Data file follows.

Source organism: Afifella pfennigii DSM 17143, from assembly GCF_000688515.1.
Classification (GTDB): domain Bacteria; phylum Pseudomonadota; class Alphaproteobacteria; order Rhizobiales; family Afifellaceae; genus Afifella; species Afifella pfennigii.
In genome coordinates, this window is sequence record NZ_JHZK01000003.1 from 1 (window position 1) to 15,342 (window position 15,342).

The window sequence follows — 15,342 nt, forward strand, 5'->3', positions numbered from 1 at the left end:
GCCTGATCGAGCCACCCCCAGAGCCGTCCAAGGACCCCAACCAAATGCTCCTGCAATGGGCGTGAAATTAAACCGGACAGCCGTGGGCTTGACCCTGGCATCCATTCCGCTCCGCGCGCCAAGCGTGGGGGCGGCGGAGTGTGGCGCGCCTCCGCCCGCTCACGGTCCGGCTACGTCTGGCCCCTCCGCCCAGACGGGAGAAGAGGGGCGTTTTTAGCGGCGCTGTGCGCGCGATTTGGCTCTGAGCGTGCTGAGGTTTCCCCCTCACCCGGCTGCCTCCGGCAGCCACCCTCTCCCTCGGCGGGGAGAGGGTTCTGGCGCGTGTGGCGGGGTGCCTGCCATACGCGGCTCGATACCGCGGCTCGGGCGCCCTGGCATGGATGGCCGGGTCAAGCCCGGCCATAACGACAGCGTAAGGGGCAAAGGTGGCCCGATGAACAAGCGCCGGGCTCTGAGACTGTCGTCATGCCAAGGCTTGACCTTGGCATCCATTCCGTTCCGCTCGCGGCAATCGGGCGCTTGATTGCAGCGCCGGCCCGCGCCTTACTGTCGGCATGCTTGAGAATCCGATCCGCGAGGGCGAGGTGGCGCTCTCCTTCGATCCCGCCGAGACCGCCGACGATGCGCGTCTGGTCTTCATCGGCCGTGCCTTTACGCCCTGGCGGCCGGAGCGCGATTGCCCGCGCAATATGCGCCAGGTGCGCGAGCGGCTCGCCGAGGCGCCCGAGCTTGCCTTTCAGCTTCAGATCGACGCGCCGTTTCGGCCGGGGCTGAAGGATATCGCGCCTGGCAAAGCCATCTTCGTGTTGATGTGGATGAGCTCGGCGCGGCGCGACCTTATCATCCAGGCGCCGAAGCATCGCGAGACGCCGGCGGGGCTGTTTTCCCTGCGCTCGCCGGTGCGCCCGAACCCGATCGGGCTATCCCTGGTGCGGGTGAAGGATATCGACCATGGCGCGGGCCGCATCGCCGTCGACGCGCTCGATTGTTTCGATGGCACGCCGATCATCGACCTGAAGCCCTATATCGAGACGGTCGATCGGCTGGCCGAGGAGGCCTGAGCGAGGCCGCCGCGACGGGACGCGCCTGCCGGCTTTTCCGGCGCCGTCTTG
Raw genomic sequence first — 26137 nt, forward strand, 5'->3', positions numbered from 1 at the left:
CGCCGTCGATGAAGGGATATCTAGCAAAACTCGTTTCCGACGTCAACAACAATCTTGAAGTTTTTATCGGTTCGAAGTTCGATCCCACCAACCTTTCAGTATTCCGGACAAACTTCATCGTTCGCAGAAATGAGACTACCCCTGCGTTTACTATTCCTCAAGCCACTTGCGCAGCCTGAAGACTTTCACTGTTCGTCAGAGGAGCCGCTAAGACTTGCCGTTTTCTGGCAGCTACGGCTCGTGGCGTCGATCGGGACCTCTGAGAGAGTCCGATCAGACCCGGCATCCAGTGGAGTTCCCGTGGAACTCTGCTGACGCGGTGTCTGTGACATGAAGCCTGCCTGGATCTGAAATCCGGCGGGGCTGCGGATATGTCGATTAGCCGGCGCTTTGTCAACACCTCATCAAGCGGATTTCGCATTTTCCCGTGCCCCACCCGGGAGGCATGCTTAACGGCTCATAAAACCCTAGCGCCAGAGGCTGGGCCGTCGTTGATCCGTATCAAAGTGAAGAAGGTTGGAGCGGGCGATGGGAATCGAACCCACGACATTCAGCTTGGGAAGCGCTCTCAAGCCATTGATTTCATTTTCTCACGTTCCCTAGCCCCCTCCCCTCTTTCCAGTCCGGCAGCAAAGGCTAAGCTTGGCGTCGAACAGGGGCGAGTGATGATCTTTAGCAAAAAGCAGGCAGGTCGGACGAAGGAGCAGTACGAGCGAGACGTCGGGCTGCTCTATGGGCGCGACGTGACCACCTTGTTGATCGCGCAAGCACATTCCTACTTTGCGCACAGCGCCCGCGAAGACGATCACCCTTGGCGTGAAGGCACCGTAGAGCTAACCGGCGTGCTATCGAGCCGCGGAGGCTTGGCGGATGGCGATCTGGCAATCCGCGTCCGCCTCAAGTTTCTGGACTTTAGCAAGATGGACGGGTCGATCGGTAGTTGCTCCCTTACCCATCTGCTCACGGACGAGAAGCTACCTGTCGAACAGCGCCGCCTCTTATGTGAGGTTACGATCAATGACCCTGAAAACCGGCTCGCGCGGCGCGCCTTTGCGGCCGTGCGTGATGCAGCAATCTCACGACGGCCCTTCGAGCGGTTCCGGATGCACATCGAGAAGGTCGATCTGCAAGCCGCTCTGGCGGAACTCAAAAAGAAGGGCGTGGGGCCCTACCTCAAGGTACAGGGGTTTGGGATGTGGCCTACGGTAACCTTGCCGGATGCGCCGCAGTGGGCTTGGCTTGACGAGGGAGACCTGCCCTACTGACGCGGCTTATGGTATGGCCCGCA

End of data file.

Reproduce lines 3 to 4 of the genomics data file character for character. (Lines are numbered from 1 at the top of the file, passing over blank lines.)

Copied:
In genome coordinates, this window is sequence record NZ_JHZK01000003.1 from 1 (window position 1) to 15,342 (window position 15,342).

The window sequence follows — 15,342 nt, forward strand, 5'->3', positions numbered from 1 at the left end: